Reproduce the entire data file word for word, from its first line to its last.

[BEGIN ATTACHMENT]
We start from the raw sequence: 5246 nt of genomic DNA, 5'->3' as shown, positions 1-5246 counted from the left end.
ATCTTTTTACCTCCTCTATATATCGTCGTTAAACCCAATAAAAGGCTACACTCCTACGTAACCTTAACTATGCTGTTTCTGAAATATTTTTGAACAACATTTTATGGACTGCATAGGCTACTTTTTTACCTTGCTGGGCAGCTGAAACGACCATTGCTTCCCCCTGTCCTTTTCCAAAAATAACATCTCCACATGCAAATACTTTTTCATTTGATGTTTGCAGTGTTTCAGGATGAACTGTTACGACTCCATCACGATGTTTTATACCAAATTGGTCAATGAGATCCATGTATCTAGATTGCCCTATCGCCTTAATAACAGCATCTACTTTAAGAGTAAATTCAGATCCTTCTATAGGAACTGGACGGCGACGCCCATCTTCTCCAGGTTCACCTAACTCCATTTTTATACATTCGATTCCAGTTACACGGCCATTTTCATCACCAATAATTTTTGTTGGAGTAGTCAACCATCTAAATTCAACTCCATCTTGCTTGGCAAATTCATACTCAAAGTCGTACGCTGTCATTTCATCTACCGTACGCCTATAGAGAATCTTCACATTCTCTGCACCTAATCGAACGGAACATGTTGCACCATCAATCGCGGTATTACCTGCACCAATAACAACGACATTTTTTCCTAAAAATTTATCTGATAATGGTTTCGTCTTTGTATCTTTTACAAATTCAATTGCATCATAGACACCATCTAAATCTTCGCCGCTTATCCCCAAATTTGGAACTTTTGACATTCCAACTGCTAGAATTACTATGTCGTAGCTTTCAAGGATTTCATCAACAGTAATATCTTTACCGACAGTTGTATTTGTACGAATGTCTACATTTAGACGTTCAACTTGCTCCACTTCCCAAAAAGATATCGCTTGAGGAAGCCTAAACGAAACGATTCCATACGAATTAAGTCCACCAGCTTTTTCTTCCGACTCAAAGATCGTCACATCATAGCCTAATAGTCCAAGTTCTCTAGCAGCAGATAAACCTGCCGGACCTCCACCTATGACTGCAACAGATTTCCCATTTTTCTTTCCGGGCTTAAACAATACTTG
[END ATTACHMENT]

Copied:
We start from the raw sequence: 5246 nt of genomic DNA, 5'->3' as shown, positions 1-5246 counted from the left end.
ATCTTTTTACCTCCTCTATATATCGTCGTTAAACCCAATAAAAGGCTACACTCCTACGTAACCTTAACTATGCTGTTTCTGAAATATTTTTGAACAACATTTTATGGACTGCATAGGCTACTTTTTTACCTTGCTGGGCAGCTGAAACGACCATTGCTTCCCCCTGTCCTTTTCCAAAAATAACATCTCCACATGCAAATACTTTTTCATTTGATGTTTGCAGTGTTTCAGGATGAACTGTTACGACTCCATCACGATGTTTTATACCAAATTGGTCAATGAGATCCATGTATCTAGATTGCCCTATCGCCTTAATAACAGCATCTACTTTAAGAGTAAATTCAGATCCTTCTATAGGAACTGGACGGCGACGCCCATCTTCTCCAGGTTCACCTAACTCCATTTTTATACATTCGATTCCAGTTACACGGCCATTTTCATCACCAATAATTTTTGTTGGAGTAGTCAACCATCTAAATTCAACTCCATCTTGCTTGGCAAATTCATACTCAAAGTCGTACGCTGTCATTTCATCTACCGTACGCCTATAGAGAATCTTCACATTCTCTGCACCTAATCGAACGGAACATGTTGCACCATCAATCGCGGTATTACCTGCACCAATAACAACGACATTTTTTCCTAAAAATTTATCTGATAATGGTTTCGTCTTTGTATCTTTTACAAATTCAATTGCATCATAGACACCATCTAAATCTTCGCCGCTTATCCCCAAATTTGGAACTTTTGACATTCCAACTGCTAGAATTACTATGTCGTAGCTTTCAAGGATTTCATCAACAGTAATATCTTTACCGACAGTTGTATTTGTACGAATGTCTACATTTAGACGTTCAACTTGCTCCACTTCCCAAAAAGATATCGCTTGAGGAAGCCTAAACGAAACGATTCCATACGAATTAAGTCCACCAGCTTTTTCTTCCGACTCAAAGATCGTCACATCATAGCCTAATAGTCCAAGTTCTCTAGCAGCAGATAAACCTGCCGGACCTCCACCTATGACTGCAACAGATTTCCCATTTTTCTTTCCGGGCTTAAACAATACTTG